We'd spent most of the day learning how to use a logging hitch and clearing deadfall trees and brush from around a creek bed. (No tractor could've matched the maneuverability and ease with which Jan and Jean and Meg and Madge pulled logs up steep gullies and around snags!) We were beat, but it was that bone-deep, quieting kind of fatigue that you get from working hard outdoors.
No one spoke a word as the wagon trundled down the lane toward the barn, Jan's and Jean's hooves steadily clopping, clopping in rhythm to the clinking of trace chains against the horses' haunches (it is a soothing end-of-day song, Grandpa, as I'm sure you and countless others know). A flock of Canada geese wheeled overhead, honking, as we passed the lakeshore. I could feel the horses' strength and gentleness and heart through the lines in my hands; for the first time, I felt that I was a part of the team, rather than merely an outside power trying (mostly in vain) to exert control over it. For the first time, I understood what this business is all about: It's a partnership between farmer and animal.
As we rolled past the main gate and into the barnyard, Rod pointed to a second hay wagon resting in the middle of the yard, along with an assortment of other implements, and asked me to park our wagon alongside that one.
It was not going to be an easy maneuver; with no extra room to spare, I'd need to bring the horses up close to the fence on our right, turn them sharply to the left, and bring the wagon around in a tight circle, passing between a section offence and a stone boat, in order to pull up parallel to the other wagon.
This time, though, I managed not to panic. I turned the horses to the right, eased back on the lines to slow them, then started the circle. "Come haw, Jan; come haw, Jean," I said softly, encouraging them to turn but at the same time holding them back to an easy walk. The wagon skimmed past the fence. "Come haw, come haw." We slipped by the stone boat. "Come haw, come haw, there." Jan and Jean swung smoothly alongside the parked wagon, and I straightened them out. "Whoa."
"Very good," said Rod, looking at me with a "not bad, for a greenhorn from the East" expression on his face.
I felt as if I had just hit a home run with the bases loaded. Come to think of it, I felt even better than that.
This is our last night here; there'll be half a day of class tomorrow (we'll learn what to look for when buying a draft animal and get some practice cleaning and trimming hooves), and then we'll all go our separate ways.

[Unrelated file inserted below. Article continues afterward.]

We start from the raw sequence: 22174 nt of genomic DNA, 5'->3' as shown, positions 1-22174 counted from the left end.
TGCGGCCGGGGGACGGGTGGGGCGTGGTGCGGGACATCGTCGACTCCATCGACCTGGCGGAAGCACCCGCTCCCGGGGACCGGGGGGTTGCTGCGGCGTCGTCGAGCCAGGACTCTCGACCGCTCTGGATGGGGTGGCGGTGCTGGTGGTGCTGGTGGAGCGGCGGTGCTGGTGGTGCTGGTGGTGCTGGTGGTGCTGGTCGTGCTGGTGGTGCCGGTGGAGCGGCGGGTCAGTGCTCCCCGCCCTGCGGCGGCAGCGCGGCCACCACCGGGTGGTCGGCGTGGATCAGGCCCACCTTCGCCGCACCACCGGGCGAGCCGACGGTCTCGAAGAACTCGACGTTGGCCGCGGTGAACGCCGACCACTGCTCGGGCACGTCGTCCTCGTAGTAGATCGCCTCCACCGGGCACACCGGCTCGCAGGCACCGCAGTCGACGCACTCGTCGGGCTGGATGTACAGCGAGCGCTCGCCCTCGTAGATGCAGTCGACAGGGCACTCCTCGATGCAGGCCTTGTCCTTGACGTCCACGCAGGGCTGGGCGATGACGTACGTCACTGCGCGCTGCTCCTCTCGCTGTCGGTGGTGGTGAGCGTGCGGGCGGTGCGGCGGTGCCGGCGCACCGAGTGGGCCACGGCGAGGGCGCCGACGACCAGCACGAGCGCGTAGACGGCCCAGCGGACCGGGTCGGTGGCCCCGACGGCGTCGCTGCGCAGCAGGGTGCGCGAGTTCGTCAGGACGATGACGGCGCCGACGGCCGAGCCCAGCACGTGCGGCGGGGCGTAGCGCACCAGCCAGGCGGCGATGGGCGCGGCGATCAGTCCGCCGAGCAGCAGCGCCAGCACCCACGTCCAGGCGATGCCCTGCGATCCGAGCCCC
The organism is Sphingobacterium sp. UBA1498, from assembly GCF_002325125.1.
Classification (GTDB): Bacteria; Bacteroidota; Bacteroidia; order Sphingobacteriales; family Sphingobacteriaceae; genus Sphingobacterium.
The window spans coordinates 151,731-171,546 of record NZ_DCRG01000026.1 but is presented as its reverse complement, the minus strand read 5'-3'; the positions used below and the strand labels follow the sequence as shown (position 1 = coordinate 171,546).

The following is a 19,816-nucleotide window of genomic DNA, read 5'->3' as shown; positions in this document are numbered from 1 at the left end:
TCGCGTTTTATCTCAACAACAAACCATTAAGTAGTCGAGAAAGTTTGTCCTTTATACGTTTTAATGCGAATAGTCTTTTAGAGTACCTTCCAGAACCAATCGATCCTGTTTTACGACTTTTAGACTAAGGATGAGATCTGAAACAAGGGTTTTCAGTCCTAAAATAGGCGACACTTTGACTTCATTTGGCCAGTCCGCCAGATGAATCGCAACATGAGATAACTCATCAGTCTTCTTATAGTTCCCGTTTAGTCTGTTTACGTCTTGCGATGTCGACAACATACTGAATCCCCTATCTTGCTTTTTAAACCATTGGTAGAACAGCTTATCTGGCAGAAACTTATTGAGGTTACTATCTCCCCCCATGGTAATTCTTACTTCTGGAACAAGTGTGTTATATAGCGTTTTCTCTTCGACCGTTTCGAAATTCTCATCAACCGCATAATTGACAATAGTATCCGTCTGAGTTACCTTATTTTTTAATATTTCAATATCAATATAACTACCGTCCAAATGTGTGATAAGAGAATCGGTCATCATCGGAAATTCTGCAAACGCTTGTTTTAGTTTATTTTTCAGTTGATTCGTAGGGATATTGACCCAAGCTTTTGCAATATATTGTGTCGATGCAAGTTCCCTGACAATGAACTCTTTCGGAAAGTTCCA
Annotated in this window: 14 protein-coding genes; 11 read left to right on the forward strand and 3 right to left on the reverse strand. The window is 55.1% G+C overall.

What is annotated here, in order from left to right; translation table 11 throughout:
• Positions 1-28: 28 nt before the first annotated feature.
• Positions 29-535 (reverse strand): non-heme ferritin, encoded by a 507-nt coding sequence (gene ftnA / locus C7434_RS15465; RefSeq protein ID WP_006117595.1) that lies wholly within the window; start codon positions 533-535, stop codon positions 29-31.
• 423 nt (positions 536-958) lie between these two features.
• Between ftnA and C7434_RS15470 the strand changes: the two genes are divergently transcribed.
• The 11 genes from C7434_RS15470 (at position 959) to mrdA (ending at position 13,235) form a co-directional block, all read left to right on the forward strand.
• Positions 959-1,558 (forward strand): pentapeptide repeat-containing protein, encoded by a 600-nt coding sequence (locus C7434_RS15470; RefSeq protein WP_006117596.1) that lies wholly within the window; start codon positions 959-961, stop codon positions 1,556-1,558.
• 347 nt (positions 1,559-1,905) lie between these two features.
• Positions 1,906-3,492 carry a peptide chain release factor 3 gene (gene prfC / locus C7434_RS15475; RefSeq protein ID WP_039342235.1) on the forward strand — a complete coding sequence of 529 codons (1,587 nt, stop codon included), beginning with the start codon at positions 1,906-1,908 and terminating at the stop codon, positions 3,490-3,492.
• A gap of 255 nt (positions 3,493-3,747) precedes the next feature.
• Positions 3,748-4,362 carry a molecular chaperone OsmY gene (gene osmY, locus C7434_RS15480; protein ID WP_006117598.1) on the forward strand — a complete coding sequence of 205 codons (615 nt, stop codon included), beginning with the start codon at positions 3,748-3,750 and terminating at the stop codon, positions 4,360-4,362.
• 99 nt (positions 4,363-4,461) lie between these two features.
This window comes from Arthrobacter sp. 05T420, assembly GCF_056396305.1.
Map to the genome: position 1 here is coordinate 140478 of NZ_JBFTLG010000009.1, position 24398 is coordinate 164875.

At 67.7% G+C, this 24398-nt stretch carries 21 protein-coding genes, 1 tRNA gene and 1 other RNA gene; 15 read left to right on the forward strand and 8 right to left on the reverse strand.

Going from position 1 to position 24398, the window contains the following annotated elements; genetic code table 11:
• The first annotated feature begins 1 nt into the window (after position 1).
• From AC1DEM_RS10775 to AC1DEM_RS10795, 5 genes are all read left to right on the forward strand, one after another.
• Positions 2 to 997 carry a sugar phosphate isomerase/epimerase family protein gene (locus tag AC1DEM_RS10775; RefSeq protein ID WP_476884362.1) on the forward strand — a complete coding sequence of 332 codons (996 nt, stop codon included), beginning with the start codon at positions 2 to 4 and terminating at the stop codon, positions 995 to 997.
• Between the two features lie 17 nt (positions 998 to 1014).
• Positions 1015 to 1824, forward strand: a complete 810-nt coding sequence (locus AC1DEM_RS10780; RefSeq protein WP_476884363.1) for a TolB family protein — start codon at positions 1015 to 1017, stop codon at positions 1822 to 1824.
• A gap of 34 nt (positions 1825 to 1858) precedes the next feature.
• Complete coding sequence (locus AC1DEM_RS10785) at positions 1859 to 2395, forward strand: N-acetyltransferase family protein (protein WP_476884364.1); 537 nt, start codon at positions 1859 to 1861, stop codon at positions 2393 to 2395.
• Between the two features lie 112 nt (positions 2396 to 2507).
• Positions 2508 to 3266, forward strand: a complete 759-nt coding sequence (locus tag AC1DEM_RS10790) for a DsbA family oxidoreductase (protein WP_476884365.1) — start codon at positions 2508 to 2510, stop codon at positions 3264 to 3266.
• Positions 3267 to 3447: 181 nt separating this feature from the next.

It won't be easy to leave. Not only have I just begun to discover the joys of working with the ranch's horses, but I have also come to consider the instructors and students here good friends. They are fine, funny, enjoyable people. I'll miss them.
(SOME 30,000 FEET OVER IOWA, EASTBOUND)
This morning Frank and I were helping haul hay to the ranch’s cattle and horses, taking our last turns driving Jan and Jean and the wagon across Slack Point’s rolling pastures. Now we’re settled comfortably in the plush seats of a jetliner, zooming along I don't know how fast toward home in North Carolina. It's quite a contrast. I still have the feel of leather lines in my hands, still have the rhythm of horses' hooves in my ears, can still sense the weight of harness on my shoulder.
We're not leaving Slack Point as expert drivers, of course, but we are leaving with enough training and experience to safely and successfully follow the parting advice Rod gave us today: "When you get home, find yourself a gentle, well-broke horse, and practice what we've taught you."
Virtually all the students intend to do just that. Animal power offers a multitude of economic and operational advantages for people who want to break into farming on a small, diversified scale and who love animals. But it takes more than ambition and means and hard work and believing that horsepower is the right way to go; it also takes skills. Now we all have a start on those, too.
The biggest benefit of a course such as the one at Slack Point is that it gives novices an opportunity to learn from master teamsters, and to work with willing, well-trained teams. There simply is no better way to get a good grounding in the basics, to pick up many of the subtler skills that usually come only from years of doing, and to experience the pure pleasure of working with good draft animals.
Forrest Davis, one of the West's best-known teamsters and the (now-retired) founding instructor at Slack Point, calls farming with draft animals "a peaceful way of work." It is indeed; it is skill, science and art all in one. And thanks to places like Slack Point Ranch, the skills and science and art will be around for a long time to come.
I think maybe Grandpa would've approved of this trip after all.